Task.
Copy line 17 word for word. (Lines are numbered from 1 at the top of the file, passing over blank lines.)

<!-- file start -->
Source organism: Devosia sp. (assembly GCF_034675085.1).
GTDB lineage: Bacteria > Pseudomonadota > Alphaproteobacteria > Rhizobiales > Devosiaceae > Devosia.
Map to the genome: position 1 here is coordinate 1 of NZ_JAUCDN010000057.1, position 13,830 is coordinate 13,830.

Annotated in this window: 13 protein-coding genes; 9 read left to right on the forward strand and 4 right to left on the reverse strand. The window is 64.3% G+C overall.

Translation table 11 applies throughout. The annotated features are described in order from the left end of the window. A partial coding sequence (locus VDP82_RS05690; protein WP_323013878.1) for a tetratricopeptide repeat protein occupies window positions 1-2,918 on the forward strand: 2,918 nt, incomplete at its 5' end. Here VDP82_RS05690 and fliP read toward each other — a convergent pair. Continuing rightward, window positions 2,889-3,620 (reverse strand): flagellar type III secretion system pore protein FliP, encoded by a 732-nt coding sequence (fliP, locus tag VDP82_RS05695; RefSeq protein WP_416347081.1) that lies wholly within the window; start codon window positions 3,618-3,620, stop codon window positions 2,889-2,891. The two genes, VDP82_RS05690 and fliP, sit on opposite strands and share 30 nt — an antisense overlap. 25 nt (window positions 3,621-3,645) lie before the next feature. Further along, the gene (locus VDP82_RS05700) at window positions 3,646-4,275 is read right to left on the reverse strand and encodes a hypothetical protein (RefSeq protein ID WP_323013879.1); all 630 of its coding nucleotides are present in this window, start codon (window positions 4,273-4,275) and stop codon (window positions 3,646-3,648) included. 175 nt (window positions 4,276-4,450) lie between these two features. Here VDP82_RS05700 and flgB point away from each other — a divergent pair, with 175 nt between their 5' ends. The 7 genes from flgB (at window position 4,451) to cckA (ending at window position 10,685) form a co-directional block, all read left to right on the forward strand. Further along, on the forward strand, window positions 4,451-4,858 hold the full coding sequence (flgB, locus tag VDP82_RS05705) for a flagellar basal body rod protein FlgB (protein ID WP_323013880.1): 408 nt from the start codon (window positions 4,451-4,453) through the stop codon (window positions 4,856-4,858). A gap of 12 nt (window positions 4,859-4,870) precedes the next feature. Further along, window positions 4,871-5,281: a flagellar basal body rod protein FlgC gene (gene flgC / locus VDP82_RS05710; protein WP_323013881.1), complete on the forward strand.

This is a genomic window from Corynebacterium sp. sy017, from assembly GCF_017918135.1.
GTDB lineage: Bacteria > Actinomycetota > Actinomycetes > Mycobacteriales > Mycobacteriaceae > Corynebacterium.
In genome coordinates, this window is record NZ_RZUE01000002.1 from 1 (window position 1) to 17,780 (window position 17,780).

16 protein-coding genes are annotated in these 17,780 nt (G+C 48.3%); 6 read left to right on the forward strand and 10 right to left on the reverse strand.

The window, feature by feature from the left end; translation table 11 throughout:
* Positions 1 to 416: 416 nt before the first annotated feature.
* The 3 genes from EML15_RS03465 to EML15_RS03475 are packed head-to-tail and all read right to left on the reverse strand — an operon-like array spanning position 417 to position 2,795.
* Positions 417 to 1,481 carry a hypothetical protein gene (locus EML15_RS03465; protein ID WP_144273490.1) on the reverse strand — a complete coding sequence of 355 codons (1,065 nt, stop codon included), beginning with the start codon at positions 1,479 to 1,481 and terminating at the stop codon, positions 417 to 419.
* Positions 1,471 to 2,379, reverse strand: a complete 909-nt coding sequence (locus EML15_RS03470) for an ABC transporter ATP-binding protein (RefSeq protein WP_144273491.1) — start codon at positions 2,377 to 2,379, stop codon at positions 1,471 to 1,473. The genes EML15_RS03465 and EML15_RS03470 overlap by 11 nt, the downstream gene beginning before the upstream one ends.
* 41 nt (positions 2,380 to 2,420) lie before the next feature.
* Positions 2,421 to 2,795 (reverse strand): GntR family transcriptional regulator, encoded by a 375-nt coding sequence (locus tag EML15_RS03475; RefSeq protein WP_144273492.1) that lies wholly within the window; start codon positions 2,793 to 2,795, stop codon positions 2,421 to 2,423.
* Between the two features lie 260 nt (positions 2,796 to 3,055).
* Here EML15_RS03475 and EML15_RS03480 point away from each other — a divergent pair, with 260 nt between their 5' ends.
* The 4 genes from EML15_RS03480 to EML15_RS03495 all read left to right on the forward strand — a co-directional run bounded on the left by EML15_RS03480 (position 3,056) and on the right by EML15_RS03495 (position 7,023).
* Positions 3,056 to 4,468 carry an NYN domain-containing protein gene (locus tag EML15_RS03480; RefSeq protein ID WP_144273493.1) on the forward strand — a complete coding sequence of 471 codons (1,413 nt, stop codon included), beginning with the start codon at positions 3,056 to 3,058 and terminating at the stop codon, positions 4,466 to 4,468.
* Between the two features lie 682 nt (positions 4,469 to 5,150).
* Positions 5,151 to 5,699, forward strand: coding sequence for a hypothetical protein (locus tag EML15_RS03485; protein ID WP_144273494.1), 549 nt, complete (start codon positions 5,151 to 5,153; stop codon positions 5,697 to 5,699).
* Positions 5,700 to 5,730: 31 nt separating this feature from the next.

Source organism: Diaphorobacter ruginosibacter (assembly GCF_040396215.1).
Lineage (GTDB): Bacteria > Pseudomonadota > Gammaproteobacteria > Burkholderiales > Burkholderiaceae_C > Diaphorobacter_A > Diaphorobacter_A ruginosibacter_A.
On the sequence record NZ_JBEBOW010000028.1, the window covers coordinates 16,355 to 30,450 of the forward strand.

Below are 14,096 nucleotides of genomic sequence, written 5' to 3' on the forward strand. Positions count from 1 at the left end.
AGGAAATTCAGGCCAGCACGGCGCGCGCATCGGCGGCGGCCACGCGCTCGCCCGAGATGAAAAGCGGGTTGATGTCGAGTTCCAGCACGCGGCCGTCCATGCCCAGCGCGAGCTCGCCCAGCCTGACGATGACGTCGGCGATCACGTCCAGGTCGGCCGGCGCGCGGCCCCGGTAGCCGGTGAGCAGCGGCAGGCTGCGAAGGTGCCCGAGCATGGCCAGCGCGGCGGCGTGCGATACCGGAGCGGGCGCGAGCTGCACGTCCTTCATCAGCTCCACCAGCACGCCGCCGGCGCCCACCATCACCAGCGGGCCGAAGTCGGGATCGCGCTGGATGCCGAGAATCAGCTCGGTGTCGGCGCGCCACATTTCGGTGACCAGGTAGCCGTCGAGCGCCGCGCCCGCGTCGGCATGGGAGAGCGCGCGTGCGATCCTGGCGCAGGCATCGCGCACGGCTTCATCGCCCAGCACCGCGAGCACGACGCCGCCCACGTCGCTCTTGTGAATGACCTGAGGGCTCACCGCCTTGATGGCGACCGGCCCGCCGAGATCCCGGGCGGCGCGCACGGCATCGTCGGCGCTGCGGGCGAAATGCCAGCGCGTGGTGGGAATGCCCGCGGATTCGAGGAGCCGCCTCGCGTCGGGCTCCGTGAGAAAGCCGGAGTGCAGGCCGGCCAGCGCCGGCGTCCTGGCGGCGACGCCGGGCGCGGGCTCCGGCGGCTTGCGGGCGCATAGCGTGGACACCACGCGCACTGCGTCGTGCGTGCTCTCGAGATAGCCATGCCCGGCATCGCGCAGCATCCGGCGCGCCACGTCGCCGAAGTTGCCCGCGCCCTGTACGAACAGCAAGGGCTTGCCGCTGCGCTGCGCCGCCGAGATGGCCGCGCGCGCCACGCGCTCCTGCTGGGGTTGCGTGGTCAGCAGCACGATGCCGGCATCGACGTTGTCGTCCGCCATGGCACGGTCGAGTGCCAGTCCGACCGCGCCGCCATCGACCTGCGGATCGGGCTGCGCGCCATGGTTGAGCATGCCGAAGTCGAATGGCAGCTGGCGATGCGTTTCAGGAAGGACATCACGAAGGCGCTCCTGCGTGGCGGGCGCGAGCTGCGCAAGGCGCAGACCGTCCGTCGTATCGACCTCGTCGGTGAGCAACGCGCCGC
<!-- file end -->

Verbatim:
* Between the two features lie 260 nt (positions 2,796 to 3,055).